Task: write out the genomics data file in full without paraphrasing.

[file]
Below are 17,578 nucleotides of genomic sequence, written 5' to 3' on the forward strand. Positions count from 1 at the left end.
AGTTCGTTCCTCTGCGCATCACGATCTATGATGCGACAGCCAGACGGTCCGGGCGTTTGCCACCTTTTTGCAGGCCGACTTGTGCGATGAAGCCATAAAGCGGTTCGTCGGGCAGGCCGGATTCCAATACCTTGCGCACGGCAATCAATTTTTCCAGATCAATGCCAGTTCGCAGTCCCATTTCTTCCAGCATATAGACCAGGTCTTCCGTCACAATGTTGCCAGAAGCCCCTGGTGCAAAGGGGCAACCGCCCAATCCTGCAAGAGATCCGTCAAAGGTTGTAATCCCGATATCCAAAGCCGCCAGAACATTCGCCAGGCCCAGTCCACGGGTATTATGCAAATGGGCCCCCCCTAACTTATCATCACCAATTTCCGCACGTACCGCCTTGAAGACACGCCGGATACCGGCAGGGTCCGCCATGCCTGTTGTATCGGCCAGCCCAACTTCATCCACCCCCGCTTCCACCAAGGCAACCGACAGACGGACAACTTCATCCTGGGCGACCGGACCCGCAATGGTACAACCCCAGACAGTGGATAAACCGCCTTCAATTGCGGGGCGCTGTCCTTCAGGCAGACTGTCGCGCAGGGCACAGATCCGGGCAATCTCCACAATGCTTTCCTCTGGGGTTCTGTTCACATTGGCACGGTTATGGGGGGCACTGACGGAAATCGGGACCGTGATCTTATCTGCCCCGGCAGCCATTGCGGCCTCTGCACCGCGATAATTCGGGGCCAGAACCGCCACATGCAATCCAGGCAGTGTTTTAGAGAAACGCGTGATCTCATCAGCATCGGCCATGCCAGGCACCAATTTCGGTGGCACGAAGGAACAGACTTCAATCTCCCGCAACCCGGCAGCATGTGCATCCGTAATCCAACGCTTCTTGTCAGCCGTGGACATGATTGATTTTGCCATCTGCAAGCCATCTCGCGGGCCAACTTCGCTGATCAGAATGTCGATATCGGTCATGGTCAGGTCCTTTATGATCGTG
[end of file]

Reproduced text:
Below are 17,578 nucleotides of genomic sequence, written 5' to 3' on the forward strand. Positions count from 1 at the left end.
AGTTCGTTCCTCTGCGCATCACGATCTATGATGCGACAGCCAGACGGTCCGGGCGTTTGCCACCTTTTTGCAGGCCGACTTGTGCGATGAAGCCATAAAGCGGTTCGTCGGGCAGGCCGGATTCCAATACCTTGCGCACGGCAATCAATTTTTCCAGATCAATGCCAGTTCGCAGTCCCATTTCTTCCAGCATATAGACCAGGTCTTCCGTCACAATGTTGCCAGAAGCCCCTGGTGCAAAGGGGCAACCGCCCAATCCTGCAAGAGATCCGTCAAAGGTTGTAATCCCGATATCCAAAGCCGCCAGAACATTCGCCAGGCCCAGTCCACGGGTATTATGCAAATGGGCCCCCCCTAACTTATCATCACCAATTTCCGCACGTACCGCCTTGAAGACACGCCGGATACCGGCAGGGTCCGCCATGCCTGTTGTATCGGCCAGCCCAACTTCATCCACCCCCGCTTCCACCAAGGCAACCGACAGACGGACAACTTCATCCTGGGCGACCGGACCCGCAATGGTACAACCCCAGACAGTGGATAAACCGCCTTCAATTGCGGGGCGCTGTCCTTCAGGCAGACTGTCGCGCAGGGCACAGATCCGGGCAATCTCCACAATGCTTTCCTCTGGGGTTCTGTTCACATTGGCACGGTTATGGGGGGCACTGACGGAAATCGGGACCGTGATCTTATCTGCCCCGGCAGCCATTGCGGCCTCTGCACCGCGATAATTCGGGGCCAGAACCGCCACATGCAATCCAGGCAGTGTTTTAGAGAAACGCGTGATCTCATCAGCATCGGCCATGCCAGGCACCAATTTCGGTGGCACGAAGGAACAGACTTCAATCTCCCGCAACCCGGCAGCATGTGCATCCGTAATCCAACGCTTCTTGTCAGCCGTGGACATGATTGATTTTGCCATCTGCAAGCCATCTCGCGGGCCAACTTCGCTGATCAGAATGTCGATATCGGTCATGGTCAGGTCCTTTATGATCGTG